Taking that into account, it follows that content strategy should provide the buyer with improved SEO, usable, useful content and a plan for maintaining that material over time. What the status quo isn’t promising is that all this will make sense to the user (though any content strategist or agency claiming to practice it worth their salt will start to refine content based on performance).

I agree and wholeheartedly believe the aforementioned are all results that should stem from sound content strategy. That said, so much of what we (and IA/UX pros for that matter) seem to be focused on is making Web sites easier to “get to,” while adhering to an “editorial strategy” that’s tied to user personas that were really developed to construct said site. While all this is fine and good (and incredibly important), they tragically leave out contextual frameworks for the content. It might be great, usable and fantastic for SEO, but if we’re missing the understanding and comprehension element, we’re missing engagement, and that’s not good for the strategist, the client or our user.

Why Content Strategy Can’t Live Without Context

Web sites need both context and content strategy because there is a world of difference between “attention” and “engagement.” Getting people to the site and getting attention is step one of the process. Engagement is what creates meaning for users and is ultimately what leads to metrics that matter: ROI, return visits, brand trust, potential word of mouth, etc.

Why is context crucial to achieving engagement? That’s a simple question to answer.

Humans and search engines don’t consume content in the same way. Search engines consume content via code, Meta data, tags, etc. Conversely, our brains are affected by the temperature in the room to the amount of sleep we got the night before. It also varies based on the device we access the content on (that’s a whole other web series I’ll be getting to here very, very soon). Bottom line, content is something we connect to emotionally, converse about or learn from … but content (and content strategy for that matter) without context is useless. It’s here that I form my belief that content strategy and information architecture are intrinsically linked. content strategy should help put the coherence factor (Context) back into web design.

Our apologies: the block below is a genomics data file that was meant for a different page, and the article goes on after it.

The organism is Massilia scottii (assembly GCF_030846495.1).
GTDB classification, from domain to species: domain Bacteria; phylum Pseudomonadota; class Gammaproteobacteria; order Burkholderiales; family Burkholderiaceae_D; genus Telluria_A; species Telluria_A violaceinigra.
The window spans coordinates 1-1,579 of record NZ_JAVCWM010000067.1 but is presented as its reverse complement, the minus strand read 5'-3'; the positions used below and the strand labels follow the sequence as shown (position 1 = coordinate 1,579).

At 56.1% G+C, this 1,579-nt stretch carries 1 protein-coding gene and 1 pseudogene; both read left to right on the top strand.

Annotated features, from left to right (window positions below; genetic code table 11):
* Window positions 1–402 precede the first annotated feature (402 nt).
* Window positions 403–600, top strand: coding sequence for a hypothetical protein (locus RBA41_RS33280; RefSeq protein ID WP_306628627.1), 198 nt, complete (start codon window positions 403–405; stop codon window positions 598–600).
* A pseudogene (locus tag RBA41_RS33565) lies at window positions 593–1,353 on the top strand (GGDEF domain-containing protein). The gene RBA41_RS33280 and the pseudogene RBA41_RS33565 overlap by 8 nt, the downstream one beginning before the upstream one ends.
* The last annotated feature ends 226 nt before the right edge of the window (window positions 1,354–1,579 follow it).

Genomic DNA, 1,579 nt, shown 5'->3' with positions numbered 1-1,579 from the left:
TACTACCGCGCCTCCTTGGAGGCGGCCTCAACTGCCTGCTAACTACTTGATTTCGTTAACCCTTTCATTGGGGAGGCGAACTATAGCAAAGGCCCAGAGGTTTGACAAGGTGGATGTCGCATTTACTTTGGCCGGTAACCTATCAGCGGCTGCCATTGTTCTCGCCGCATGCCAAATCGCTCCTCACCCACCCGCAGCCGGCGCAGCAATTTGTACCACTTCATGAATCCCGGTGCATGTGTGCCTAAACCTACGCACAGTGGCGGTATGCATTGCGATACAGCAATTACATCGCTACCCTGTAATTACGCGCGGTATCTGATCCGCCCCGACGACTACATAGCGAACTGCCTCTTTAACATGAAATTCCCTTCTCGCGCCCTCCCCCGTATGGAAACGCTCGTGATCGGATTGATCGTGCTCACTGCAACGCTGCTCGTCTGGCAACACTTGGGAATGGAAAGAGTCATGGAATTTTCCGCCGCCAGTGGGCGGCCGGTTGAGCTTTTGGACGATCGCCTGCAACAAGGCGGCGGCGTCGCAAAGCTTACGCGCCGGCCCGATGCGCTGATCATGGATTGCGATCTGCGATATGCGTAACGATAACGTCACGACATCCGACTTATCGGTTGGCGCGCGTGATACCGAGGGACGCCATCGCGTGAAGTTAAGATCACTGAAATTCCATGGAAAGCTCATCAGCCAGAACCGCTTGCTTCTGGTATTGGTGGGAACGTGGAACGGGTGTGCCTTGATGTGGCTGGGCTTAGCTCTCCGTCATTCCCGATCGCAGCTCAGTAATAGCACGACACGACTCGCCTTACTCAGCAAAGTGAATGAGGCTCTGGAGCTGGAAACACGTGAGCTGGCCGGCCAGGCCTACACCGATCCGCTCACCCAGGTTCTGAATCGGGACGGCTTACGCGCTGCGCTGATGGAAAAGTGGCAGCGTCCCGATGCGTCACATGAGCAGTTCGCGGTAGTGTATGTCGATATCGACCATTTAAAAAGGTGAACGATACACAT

When I say context, I don’t mean messaging strategy (those too often focus on marketing strategies or what we want users to hear or read). I don’t mean a user persona riddled with demographic data and I certainly don’t mean generalizations. Context for content strategy at minimum should account for:

1. Personal Behaviors
2. Potential User Situations that relate to your business or product
3. Ambient Data (geolocation, time of day, region, content access device, etc.)

All of these factors help to define Personal-Situational Context for our users and through some of what I’ll discuss in the next three posts, I’ll help start to define how we can account for these factors while still being great content strategists. Is it a lot more work? Absolutely. Do we owe it to our clients and users of our Web sites? Definitely. Are there deliverables that prove this point out? I think so, and I’ll discuss it via my fictional company that we’ll be creating a contextually relevant content strategy to.

Framing It All Up

For the sake of this Web series my context strategy examples will all be created for Drake Motors LTD., a fictional automotive manufacturer with a reasonably diverse portfolio of vehicles ranging from cars, to SUVs and crossovers. This particular automaker has recently updated a great deal of its product line and is producing quality, competitive vehicles. Despite this fact, eroded brand loyalty has seen them outsold in showrooms and outdone by its competitors on the web. Drake is looking for a way to get more out of their Web site and wants desperately to better engage its customers through the Web to get butts in dealerships.

With next week’s post, we’ll start talking about some of Drake’s web users and get into the nitty gritty of how we start accounting for those users’ personal behaviors via web content. I’ll also provide you with a high-level content audit and snapshot of what the company is working with. We’ll review what’s already been asked for and provided to help get us started, so that I can dive into the content strategy process.

We’re done with the definitions and the forwards (PROMISE!!). Next week, we’re onto the fun stuff! Have a question or comment or just plain disagree with me? Leave comments.